St. Anthony of Padua stands in the hallway that connects the church and Fr. Mikus Hall. Our Lady of Fatima and the Angel of Portugal also stand in this hallway.
 

The Pieta rests outside the Fr. Mikus Hall.

A map of Slovakia hangs on the wall opposite the hall entrance.

Fr. Libor Marek was appoiunted pastor last July. He replaced Fr. Ben Kosnac, pastor for 15 years, after Fr. Kosnac was sent back to Slovakia at the end of April.
 

Fr. Marek is assisted by three permanent deacons, a priest-in-residence, and several weekend assistants.

 

More info: parish website
More about the early history of the parish: Forgotten Detroit + Facebook
Photos of the demolition: Discuss Detroit forum

Wednesday, January 17, 2018

Pilgrimage photos: Spain, France and Portugal

I went on a pilgrimage to Spain, France and Portugal in Oct.-Nov. 2017. At the request of one follower, here are some samples from each stop along the way. Photos are in chronological order.

Montserrat, Spain
The monastery, hotel, and surrounding building seen from the roadside.
The view of the mountainside from the Stations of the Cross.
Pilgrims gather to hear a visiting, children's choir.
The monk's chapel behind the main altar.
Our Lady of Montserrat is in the niche above the altar.
One section in a long line (~200 ft) of votive candles 
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Lourdes, France
A large statue in honor of the healings recorgnized at Lourdes
Fun fact: the Disneyland Castle was modeled after the Basilica at Lourdes
The facade of Rosary Basilica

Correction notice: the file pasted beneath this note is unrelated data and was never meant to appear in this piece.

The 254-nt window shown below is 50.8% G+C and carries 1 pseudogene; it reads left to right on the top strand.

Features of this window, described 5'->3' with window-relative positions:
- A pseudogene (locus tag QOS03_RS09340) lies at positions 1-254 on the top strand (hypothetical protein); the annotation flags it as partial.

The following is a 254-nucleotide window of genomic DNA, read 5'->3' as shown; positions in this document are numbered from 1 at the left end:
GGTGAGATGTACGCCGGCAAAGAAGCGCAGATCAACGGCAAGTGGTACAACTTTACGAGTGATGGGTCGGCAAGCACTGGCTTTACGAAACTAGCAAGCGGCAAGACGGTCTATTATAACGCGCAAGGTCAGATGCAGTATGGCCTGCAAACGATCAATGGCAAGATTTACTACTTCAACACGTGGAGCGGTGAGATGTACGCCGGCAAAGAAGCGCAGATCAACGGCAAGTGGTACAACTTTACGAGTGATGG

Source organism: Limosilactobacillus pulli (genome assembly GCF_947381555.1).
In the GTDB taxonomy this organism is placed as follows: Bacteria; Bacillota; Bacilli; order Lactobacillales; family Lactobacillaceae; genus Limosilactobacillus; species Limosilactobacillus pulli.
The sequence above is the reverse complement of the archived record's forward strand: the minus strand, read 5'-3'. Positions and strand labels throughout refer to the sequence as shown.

The interior of the Rosary Basilica, at ground level, designed in a
Byzantine style
The altar of the Upper Basilica, the Basilica of the Immaculate Conception.
The tabernacle of the Basilica of St. Pius X, the Underground Basilica

Pilgrims gather around the Grotto at the side of the Basilica.

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Cathedral of Burgos, Spain
Facade above one of the entrances.
The enormous and elaborate main altar
One of many exquisite side chapels.
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Segovia, Spain
The Carmelite monastery where St. John of the Cross is entombed.
The Cathedral of Segovia, the last Gothic cathedral built in Europe.



A large organ inside the cathedral
An interesting piece of artwork in a niche of the cathedral
One of many side altars.

An ancient Roman aqueduct still standing in the middle of Segovia
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Avila, Spain
The walled city of Avila, one of few Spanish cities that never fell to Islamic invasion

Convent of St. Teresa of Jesus, inside the city walls
The Convent of St. Joseph outside the city walls
Monastery of the Incarnation outside the city walls

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Fatima, Portugal
The Basilica of Our Lady of the Rosary
Interior of Our Lady of the Rosary
The tombs of St. Jacinta and Blessed Lucia in one transept
The tomb of St. Francisco in the other transept

Statues where the angel first appeared in the Cabe├žo

A statue where Our Lady appeared at Valinhos on August 19, 1917

One of the Stations of the Cross that we created by Hungarian refugees.